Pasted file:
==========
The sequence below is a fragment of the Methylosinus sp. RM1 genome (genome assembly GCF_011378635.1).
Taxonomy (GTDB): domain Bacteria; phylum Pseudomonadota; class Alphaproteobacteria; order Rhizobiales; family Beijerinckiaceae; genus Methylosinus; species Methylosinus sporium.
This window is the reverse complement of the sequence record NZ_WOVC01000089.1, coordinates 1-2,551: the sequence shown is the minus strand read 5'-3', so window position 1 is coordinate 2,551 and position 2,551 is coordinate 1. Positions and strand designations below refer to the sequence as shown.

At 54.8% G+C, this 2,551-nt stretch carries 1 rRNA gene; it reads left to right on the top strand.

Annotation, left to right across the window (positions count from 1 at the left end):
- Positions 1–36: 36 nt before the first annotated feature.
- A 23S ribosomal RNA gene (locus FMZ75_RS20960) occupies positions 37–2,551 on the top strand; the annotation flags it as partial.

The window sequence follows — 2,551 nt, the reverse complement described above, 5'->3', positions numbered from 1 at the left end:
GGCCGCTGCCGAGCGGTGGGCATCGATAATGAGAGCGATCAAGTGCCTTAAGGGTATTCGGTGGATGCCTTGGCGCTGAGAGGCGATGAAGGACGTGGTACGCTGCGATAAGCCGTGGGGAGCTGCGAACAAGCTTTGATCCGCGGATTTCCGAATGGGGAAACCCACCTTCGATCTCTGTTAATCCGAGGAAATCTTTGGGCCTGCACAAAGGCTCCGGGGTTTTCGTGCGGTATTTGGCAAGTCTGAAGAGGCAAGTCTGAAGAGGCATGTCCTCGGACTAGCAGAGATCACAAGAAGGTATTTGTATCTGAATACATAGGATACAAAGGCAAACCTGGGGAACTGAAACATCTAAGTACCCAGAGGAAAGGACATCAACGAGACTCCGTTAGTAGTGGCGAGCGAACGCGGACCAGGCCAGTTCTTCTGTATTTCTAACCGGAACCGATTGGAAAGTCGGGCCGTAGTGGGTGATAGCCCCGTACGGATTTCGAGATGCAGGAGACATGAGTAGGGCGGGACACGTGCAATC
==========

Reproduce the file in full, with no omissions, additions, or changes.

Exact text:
The sequence below is a fragment of the Methylosinus sp. RM1 genome (genome assembly GCF_011378635.1).
Taxonomy (GTDB): domain Bacteria; phylum Pseudomonadota; class Alphaproteobacteria; order Rhizobiales; family Beijerinckiaceae; genus Methylosinus; species Methylosinus sporium.
This window is the reverse complement of the sequence record NZ_WOVC01000089.1, coordinates 1-2,551: the sequence shown is the minus strand read 5'-3', so window position 1 is coordinate 2,551 and position 2,551 is coordinate 1. Positions and strand designations below refer to the sequence as shown.

At 54.8% G+C, this 2,551-nt stretch carries 1 rRNA gene; it reads left to right on the top strand.

Annotation, left to right across the window (positions count from 1 at the left end):
- Positions 1–36: 36 nt before the first annotated feature.
- A 23S ribosomal RNA gene (locus FMZ75_RS20960) occupies positions 37–2,551 on the top strand; the annotation flags it as partial.

The window sequence follows — 2,551 nt, the reverse complement described above, 5'->3', positions numbered from 1 at the left end:
GGCCGCTGCCGAGCGGTGGGCATCGATAATGAGAGCGATCAAGTGCCTTAAGGGTATTCGGTGGATGCCTTGGCGCTGAGAGGCGATGAAGGACGTGGTACGCTGCGATAAGCCGTGGGGAGCTGCGAACAAGCTTTGATCCGCGGATTTCCGAATGGGGAAACCCACCTTCGATCTCTGTTAATCCGAGGAAATCTTTGGGCCTGCACAAAGGCTCCGGGGTTTTCGTGCGGTATTTGGCAAGTCTGAAGAGGCAAGTCTGAAGAGGCATGTCCTCGGACTAGCAGAGATCACAAGAAGGTATTTGTATCTGAATACATAGGATACAAAGGCAAACCTGGGGAACTGAAACATCTAAGTACCCAGAGGAAAGGACATCAACGAGACTCCGTTAGTAGTGGCGAGCGAACGCGGACCAGGCCAGTTCTTCTGTATTTCTAACCGGAACCGATTGGAAAGTCGGGCCGTAGTGGGTGATAGCCCCGTACGGATTTCGAGATGCAGGAGACATGAGTAGGGCGGGACACGTGCAATC